Blurred Portrait Backgrounds
Wow! We have all seen that image, the subject took over the image and the background was just a blurred delight. At times I have been more in awe of the background of a portrait then the portrait itself, it’s not supposed to work that way right? But as a photographer I wanted to examine the entire image to see what works for portrait photography.
Let’s talk about Camera Settings for Portraits
The aperture setting controls the depth of field therefore, it’s the aperture that you use that will give you the variance in the background of your portrait.
The higher numbered apertures will give you less light and more detail in the background. i.e. f8/f11 etc
The lower numbered apertures will give you more light and more blur (or bokeh) in your background. i.e. f/2.8, f4 etc
It’s the lower aperture that you usually want to choose when taking portraits. This is called having a shallow depth of field.
Remember if you are taking portraits of more an one person who are not at the same distance from the camera, you will need to increase your aperture value to ensure that all the subjects remain sharp. i.e. for two people you may choose f/5.6, for a group you may try f/11 or more. This is called increasing the depth of field.
What about shutter speed?
When you are shooting with low aperture values, keep an eye on your shutter speed as you don’t want to get too slow with this. I have found that 1/60’ is the lowest that most people can hand-hold a camera with lens in the range 24mm to 70mm and obtain sharpness in their focus. There is a “rule of thumb” which says ‘never go slower than your focal length‘. For example a 200mm lens means no slower than 1/200′; or a 100mm lens means no slower than 1/100’. There is some lee-way if you have a steady hand.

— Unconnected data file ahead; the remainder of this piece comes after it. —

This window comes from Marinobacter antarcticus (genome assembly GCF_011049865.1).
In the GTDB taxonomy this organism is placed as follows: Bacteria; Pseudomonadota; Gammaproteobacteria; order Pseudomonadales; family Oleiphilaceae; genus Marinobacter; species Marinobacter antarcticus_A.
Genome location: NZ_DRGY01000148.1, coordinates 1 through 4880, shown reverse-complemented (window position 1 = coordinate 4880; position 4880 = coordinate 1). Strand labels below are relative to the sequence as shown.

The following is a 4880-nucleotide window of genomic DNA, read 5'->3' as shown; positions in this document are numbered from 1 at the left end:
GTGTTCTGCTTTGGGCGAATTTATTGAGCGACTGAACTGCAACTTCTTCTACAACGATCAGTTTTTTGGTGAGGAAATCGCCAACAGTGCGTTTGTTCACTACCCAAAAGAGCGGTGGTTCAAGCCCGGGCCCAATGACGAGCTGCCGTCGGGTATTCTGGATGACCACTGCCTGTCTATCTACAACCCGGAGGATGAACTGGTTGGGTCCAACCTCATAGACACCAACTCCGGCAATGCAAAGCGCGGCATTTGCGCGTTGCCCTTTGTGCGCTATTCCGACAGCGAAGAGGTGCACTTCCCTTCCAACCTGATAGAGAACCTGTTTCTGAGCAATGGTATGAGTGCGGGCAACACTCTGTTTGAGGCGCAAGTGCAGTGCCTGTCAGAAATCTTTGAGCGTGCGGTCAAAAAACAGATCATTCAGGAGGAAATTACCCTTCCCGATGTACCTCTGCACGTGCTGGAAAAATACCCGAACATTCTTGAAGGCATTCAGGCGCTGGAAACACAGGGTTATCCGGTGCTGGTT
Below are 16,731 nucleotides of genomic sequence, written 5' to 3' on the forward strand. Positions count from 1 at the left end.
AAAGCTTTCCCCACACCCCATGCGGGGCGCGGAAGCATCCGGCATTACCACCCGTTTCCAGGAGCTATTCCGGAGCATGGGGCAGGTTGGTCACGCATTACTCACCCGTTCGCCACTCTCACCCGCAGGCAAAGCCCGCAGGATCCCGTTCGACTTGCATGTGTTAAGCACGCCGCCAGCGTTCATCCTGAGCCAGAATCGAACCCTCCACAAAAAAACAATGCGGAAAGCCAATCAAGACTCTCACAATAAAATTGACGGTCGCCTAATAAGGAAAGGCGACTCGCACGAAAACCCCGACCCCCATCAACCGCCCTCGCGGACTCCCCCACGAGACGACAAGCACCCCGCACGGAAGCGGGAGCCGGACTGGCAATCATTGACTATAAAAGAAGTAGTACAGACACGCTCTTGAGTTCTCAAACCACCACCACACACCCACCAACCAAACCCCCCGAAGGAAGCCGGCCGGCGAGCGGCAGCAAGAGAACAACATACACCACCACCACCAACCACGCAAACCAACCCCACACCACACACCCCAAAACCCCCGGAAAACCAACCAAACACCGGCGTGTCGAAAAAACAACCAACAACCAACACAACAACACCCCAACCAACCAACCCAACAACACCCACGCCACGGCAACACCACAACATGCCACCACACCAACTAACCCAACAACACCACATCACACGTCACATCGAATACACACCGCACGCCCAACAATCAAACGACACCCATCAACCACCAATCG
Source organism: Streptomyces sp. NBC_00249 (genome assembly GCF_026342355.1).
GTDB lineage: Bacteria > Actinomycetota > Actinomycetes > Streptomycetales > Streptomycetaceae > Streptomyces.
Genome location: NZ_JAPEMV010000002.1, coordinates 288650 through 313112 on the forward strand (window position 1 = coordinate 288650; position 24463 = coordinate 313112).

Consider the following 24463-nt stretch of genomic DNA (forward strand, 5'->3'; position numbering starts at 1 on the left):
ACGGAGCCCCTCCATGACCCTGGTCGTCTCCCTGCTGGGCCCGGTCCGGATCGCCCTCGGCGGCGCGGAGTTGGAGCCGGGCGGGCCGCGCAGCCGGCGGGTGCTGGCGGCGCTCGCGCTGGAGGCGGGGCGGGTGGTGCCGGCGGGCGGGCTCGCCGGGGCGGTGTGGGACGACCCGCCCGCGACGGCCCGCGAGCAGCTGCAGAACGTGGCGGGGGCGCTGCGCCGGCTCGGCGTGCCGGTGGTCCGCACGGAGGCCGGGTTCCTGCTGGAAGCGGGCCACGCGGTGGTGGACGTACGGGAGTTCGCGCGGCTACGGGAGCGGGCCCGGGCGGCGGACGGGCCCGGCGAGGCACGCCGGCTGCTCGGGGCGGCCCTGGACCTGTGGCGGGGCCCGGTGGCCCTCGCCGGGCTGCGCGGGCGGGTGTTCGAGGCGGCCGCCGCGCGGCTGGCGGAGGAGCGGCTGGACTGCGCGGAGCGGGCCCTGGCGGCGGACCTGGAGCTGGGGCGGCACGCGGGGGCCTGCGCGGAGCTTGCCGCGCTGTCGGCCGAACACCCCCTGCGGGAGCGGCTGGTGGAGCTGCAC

Why adjust the ISO?
If the combination of the aperture and shutter speed still does not give you enough light in your image you may need to increase the ISO. As a general rule an ISO of 100 or 200 can be used on a clear day, if the day becomes cloudy or overcast you may need to change the ISO to 400, if the light is very low you may need to move your ISO up to 800, 1200 or higher. The quality of modern dslr can hand high ISO very well before the effects of noise ruin your image.
Which lenses are best for portraits?
Of course this depends on what you have in your kit. Choose a lens that you have that has the lowest AV (aperture value). In regards to focal length, my personal favourites are:
– 85mm, the glass is sharp and the background blur is magnificent.
– The 70-200mm is also an excellent lens for portraits.
– In the studio I love the versatility of the 24-70
Remember focusing on the eyes adds great impact to your photograph, combined that with blurred backgrounds and you will have an all round winner!
…I will talk more about the eyes in my next blog.
Talking about backgrounds, have you notice our brand new product? Backgrounds Pictures that you can wow your clients with.
‘never stop learning – this is where you will find your contentment’